In the research done in the area of social capital (relationships) it is clear that connections with other people do good things for us. Relationships are associated with better health, more happiness, advancement, achievement, better self confidence and even life expectancy. With all these good outcomes, the natural question is how might you and I develop and enhance more relationships in our lives.
Although there are no exact formulas, we know that there are a couple variables that do matter. One is finding similarities in interests and then discovering settings where people gather on a regular basis around these similar interests. In this example, just regularity of exchange can be a critical factor. Another important variable is the communication patterns people use to enhance the initial connection.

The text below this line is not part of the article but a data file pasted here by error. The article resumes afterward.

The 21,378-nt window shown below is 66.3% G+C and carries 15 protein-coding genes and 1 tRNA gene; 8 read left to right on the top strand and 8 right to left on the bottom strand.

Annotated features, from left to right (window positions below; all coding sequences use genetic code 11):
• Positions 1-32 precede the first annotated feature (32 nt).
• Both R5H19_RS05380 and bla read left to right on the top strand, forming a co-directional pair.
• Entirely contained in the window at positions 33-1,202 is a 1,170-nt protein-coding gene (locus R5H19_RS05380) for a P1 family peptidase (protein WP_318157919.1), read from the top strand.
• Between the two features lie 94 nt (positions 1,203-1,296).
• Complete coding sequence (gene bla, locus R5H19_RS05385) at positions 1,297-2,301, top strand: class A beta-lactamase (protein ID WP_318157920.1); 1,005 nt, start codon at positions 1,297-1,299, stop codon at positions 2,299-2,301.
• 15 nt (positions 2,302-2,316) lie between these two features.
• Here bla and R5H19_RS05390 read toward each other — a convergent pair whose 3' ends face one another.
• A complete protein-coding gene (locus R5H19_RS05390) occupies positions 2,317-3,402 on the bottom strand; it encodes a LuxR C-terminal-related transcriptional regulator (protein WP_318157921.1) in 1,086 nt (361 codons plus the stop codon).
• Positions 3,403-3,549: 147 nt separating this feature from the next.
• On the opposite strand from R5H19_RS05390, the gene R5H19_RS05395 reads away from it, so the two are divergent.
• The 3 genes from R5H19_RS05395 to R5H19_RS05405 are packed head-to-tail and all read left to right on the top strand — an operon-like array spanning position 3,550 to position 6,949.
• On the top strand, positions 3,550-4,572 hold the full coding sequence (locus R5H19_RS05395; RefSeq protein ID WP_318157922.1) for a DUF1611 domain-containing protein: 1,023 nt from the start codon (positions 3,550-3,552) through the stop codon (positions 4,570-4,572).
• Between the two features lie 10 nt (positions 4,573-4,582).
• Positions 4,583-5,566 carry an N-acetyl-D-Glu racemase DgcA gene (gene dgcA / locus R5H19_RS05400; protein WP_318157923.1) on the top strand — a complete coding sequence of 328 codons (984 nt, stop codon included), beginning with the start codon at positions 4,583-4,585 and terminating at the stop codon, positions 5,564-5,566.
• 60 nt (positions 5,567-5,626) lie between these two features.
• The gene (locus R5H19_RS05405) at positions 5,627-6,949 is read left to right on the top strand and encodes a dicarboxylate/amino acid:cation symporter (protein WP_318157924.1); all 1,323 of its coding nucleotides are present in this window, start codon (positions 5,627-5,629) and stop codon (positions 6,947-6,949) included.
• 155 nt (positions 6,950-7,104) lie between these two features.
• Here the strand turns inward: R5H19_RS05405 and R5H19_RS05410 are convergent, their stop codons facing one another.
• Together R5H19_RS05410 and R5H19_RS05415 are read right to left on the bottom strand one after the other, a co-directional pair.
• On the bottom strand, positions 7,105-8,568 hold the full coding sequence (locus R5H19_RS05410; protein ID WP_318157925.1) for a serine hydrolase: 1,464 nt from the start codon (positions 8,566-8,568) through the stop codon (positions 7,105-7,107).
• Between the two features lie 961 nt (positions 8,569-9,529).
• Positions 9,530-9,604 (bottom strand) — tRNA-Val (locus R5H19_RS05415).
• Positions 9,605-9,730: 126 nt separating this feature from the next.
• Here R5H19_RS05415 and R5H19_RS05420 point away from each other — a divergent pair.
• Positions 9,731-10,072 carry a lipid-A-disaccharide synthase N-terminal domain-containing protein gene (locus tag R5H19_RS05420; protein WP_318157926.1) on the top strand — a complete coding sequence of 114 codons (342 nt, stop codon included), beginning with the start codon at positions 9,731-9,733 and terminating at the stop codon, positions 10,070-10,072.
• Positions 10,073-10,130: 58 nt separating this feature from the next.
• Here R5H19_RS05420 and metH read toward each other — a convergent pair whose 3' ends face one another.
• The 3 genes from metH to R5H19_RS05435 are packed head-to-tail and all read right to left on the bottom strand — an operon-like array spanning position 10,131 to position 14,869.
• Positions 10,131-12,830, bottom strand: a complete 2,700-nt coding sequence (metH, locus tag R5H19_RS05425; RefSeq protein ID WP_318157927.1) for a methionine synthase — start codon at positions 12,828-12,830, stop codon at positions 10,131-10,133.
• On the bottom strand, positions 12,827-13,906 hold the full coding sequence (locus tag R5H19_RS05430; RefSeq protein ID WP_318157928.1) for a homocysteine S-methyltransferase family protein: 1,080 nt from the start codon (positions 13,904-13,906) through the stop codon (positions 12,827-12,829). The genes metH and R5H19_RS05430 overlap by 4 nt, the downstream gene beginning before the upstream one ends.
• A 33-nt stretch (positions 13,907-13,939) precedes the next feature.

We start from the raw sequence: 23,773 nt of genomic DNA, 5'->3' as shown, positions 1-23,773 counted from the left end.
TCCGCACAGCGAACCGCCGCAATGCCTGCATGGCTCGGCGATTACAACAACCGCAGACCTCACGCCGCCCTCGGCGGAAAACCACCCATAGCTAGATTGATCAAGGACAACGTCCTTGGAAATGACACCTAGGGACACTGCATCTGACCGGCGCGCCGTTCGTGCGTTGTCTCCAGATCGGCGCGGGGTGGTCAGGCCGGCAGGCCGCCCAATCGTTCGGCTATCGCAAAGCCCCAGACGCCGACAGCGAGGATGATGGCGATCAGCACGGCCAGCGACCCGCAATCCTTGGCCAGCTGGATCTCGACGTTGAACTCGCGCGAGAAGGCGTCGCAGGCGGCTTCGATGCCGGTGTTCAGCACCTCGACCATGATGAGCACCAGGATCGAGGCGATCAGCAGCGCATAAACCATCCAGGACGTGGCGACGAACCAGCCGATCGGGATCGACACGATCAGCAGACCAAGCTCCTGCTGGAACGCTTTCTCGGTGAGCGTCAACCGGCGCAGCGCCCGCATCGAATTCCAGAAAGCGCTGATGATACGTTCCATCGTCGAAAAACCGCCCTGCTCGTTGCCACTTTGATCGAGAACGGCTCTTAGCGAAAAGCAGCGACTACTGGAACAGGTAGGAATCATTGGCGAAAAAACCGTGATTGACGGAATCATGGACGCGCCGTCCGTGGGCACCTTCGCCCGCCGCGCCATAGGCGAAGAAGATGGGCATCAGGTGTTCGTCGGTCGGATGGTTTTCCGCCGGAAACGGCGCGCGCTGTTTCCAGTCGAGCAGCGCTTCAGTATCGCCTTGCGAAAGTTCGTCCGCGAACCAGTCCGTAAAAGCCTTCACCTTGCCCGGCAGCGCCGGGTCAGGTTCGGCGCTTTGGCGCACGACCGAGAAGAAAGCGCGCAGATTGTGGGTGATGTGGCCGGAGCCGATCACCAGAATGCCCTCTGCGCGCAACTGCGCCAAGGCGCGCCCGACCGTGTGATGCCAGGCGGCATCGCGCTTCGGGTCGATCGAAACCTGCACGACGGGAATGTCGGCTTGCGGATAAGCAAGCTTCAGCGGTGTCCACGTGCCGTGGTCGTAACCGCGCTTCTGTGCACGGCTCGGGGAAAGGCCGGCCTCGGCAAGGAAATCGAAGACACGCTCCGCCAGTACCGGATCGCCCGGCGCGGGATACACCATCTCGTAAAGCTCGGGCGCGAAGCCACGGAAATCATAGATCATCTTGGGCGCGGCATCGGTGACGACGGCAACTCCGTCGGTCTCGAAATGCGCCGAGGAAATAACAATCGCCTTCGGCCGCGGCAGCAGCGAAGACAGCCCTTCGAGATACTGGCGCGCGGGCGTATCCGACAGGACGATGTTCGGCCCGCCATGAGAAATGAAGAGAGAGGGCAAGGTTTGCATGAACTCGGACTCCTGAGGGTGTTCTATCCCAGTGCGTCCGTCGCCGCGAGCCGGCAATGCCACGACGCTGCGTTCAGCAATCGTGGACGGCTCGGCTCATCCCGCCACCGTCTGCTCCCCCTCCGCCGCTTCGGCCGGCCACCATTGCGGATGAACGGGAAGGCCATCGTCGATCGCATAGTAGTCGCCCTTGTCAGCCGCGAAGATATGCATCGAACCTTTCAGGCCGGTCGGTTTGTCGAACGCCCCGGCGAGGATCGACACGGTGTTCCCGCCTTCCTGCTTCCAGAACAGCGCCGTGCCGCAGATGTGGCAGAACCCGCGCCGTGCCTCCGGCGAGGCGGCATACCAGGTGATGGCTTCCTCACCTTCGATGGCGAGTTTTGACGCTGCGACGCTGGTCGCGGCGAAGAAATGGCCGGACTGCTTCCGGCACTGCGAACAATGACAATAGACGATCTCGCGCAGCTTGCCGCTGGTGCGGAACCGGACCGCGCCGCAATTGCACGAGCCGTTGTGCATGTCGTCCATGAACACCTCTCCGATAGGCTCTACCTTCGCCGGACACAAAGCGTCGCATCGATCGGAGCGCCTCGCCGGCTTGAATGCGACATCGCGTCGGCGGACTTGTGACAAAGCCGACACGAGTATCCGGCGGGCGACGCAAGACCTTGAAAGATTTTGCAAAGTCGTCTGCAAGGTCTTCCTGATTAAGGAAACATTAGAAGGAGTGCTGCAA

One other thought in this process is to observe other successful people. We all know folks in our circles who seem to always be popular. In discovering socially successful folks we might want to observe these "social capital models" and look for things that they do that seem to make them popular. Notice how these people carry themselves, how they communicate, how they relate to others.
They say that social mimicry is the greatest form of flattery. By emulating these social successful people not only might you enhance your social skills, but you will also be flattering some important people in your circles.